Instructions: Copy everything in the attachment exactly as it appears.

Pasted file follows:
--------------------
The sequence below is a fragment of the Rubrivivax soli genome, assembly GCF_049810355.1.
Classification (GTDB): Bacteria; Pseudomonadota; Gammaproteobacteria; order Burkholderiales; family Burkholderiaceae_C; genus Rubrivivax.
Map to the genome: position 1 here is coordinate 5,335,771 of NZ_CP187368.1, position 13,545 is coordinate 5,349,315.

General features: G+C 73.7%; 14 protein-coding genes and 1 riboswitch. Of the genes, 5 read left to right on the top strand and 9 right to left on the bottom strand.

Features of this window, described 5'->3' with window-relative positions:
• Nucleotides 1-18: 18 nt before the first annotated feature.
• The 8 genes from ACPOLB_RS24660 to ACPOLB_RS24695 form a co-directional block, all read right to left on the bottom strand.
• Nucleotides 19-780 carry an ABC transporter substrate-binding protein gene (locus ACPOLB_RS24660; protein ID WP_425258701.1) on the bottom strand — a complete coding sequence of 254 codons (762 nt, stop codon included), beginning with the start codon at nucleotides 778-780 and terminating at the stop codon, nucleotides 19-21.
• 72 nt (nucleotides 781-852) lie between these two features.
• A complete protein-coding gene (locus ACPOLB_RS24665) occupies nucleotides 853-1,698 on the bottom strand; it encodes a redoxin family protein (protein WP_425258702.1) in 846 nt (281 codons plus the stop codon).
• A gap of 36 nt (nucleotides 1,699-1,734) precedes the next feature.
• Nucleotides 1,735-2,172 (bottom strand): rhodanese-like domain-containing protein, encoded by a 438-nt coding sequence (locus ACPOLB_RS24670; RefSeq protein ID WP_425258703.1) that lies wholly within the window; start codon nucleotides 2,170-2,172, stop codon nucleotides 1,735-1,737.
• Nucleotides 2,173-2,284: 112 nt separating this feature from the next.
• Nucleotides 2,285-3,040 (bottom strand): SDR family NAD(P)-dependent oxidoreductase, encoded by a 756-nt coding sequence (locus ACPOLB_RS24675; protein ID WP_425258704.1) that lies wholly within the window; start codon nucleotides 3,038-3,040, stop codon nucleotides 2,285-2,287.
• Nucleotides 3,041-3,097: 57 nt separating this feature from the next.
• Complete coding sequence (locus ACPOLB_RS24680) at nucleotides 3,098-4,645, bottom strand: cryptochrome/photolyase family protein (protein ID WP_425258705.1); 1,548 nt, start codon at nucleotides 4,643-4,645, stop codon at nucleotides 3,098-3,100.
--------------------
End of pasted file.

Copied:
The sequence below is a fragment of the Rubrivivax soli genome, assembly GCF_049810355.1.
Classification (GTDB): Bacteria; Pseudomonadota; Gammaproteobacteria; order Burkholderiales; family Burkholderiaceae_C; genus Rubrivivax.
Map to the genome: position 1 here is coordinate 5,335,771 of NZ_CP187368.1, position 13,545 is coordinate 5,349,315.

General features: G+C 73.7%; 14 protein-coding genes and 1 riboswitch. Of the genes, 5 read left to right on the top strand and 9 right to left on the bottom strand.

Features of this window, described 5'->3' with window-relative positions:
• Nucleotides 1-18: 18 nt before the first annotated feature.
• The 8 genes from ACPOLB_RS24660 to ACPOLB_RS24695 form a co-directional block, all read right to left on the bottom strand.
• Nucleotides 19-780 carry an ABC transporter substrate-binding protein gene (locus ACPOLB_RS24660; protein ID WP_425258701.1) on the bottom strand — a complete coding sequence of 254 codons (762 nt, stop codon included), beginning with the start codon at nucleotides 778-780 and terminating at the stop codon, nucleotides 19-21.
• 72 nt (nucleotides 781-852) lie between these two features.
• A complete protein-coding gene (locus ACPOLB_RS24665) occupies nucleotides 853-1,698 on the bottom strand; it encodes a redoxin family protein (protein WP_425258702.1) in 846 nt (281 codons plus the stop codon).
• A gap of 36 nt (nucleotides 1,699-1,734) precedes the next feature.
• Nucleotides 1,735-2,172 (bottom strand): rhodanese-like domain-containing protein, encoded by a 438-nt coding sequence (locus ACPOLB_RS24670; RefSeq protein ID WP_425258703.1) that lies wholly within the window; start codon nucleotides 2,170-2,172, stop codon nucleotides 1,735-1,737.
• Nucleotides 2,173-2,284: 112 nt separating this feature from the next.
• Nucleotides 2,285-3,040 (bottom strand): SDR family NAD(P)-dependent oxidoreductase, encoded by a 756-nt coding sequence (locus ACPOLB_RS24675; protein ID WP_425258704.1) that lies wholly within the window; start codon nucleotides 3,038-3,040, stop codon nucleotides 2,285-2,287.
• Nucleotides 3,041-3,097: 57 nt separating this feature from the next.
• Complete coding sequence (locus ACPOLB_RS24680) at nucleotides 3,098-4,645, bottom strand: cryptochrome/photolyase family protein (protein ID WP_425258705.1); 1,548 nt, start codon at nucleotides 4,643-4,645, stop codon at nucleotides 3,098-3,100.